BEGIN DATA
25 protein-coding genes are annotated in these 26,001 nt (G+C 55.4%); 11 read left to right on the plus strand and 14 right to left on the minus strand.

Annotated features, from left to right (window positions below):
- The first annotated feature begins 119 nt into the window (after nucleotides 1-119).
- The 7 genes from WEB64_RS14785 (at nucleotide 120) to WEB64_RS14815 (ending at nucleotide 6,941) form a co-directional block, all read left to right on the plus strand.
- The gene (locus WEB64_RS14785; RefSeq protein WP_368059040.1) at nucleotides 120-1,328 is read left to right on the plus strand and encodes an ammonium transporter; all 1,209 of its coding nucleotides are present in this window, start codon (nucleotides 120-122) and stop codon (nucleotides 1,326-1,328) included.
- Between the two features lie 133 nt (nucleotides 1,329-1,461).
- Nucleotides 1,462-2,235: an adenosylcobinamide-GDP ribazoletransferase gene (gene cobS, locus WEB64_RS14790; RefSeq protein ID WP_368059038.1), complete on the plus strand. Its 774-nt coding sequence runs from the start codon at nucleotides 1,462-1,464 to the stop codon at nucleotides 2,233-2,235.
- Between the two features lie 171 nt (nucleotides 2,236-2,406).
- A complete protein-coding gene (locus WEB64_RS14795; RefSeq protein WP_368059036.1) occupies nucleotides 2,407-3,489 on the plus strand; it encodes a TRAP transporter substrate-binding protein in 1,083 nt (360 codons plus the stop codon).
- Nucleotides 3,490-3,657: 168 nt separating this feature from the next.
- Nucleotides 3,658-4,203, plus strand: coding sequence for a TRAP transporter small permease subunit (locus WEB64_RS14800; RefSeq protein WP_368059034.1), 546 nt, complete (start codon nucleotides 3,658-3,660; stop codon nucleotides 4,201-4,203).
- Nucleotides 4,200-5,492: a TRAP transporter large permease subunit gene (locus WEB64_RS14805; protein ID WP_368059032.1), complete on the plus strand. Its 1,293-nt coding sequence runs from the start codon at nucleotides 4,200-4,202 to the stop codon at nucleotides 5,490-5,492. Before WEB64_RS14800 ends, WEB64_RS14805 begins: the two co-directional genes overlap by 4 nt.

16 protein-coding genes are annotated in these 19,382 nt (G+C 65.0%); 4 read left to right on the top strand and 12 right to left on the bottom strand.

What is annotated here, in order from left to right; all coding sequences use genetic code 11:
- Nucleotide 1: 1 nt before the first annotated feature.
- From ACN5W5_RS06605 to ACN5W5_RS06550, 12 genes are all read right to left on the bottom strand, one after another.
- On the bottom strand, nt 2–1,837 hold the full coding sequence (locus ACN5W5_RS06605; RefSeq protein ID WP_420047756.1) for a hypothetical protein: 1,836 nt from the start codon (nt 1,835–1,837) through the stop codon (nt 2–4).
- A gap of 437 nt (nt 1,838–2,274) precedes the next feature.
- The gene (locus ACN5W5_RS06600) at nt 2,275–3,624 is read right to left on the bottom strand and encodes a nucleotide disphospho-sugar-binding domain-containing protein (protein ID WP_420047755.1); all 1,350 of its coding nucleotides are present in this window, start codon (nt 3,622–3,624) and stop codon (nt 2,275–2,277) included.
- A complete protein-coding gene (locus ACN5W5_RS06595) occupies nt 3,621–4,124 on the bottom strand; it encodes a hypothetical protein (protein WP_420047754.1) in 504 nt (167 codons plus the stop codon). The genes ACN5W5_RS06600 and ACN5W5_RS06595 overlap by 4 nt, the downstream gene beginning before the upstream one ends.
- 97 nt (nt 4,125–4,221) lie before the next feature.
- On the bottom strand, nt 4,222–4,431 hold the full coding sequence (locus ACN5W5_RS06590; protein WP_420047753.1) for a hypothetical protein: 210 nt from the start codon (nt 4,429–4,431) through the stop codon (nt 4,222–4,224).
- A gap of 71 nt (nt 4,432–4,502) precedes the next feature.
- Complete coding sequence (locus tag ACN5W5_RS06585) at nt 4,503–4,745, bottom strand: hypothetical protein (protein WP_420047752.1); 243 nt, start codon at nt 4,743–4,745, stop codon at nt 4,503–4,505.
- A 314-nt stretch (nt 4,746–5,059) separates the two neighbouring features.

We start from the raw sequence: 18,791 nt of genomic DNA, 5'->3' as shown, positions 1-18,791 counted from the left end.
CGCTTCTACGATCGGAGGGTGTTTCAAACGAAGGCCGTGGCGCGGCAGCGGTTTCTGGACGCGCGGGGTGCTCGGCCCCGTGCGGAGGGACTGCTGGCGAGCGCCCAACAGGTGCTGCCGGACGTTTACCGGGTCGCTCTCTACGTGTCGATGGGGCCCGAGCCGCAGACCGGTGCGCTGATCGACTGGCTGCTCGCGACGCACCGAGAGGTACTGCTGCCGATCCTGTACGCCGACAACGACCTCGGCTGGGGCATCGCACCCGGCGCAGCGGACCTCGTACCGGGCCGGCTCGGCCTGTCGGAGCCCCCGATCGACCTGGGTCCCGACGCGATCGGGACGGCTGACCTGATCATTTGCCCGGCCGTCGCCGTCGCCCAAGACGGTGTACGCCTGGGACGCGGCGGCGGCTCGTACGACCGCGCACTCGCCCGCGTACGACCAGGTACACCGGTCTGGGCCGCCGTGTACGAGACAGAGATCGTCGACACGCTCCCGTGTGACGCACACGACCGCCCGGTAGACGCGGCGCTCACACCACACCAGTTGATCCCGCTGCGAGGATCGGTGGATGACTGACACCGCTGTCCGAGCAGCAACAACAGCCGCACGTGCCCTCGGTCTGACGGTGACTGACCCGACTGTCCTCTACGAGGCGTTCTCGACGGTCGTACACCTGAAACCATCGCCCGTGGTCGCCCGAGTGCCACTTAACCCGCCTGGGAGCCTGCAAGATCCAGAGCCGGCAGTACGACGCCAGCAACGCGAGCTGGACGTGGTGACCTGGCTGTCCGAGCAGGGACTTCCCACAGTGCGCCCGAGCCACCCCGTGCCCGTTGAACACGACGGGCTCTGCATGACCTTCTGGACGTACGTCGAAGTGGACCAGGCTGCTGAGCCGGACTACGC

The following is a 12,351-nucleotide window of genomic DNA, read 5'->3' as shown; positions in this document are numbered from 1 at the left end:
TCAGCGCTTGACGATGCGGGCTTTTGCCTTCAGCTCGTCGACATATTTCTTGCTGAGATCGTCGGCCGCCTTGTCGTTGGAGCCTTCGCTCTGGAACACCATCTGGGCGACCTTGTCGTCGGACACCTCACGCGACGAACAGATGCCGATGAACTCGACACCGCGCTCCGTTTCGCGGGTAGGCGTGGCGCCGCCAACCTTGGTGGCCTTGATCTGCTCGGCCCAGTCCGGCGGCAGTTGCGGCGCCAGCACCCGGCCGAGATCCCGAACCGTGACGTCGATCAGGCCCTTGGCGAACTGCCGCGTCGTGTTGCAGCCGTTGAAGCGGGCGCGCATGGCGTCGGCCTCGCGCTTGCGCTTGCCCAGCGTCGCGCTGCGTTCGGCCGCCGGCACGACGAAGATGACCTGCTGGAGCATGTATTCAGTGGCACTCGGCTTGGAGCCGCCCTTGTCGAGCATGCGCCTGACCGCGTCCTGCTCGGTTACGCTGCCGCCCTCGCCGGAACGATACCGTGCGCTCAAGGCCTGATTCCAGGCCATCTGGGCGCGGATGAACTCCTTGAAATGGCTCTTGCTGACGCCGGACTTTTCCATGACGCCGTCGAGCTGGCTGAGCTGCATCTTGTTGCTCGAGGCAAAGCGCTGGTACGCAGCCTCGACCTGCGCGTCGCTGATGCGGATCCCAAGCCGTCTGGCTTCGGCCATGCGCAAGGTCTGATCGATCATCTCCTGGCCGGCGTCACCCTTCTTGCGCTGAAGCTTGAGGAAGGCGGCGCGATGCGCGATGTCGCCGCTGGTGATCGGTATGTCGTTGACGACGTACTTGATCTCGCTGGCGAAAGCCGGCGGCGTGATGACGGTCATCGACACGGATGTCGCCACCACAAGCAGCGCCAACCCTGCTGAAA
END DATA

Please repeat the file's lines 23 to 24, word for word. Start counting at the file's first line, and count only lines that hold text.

- A gap of 71 nt (nt 4,432–4,502) precedes the next feature.
- Complete coding sequence (locus tag ACN5W5_RS06585) at nt 4,503–4,745, bottom strand: hypothetical protein (protein WP_420047752.1); 243 nt, start codon at nt 4,743–4,745, stop codon at nt 4,503–4,505.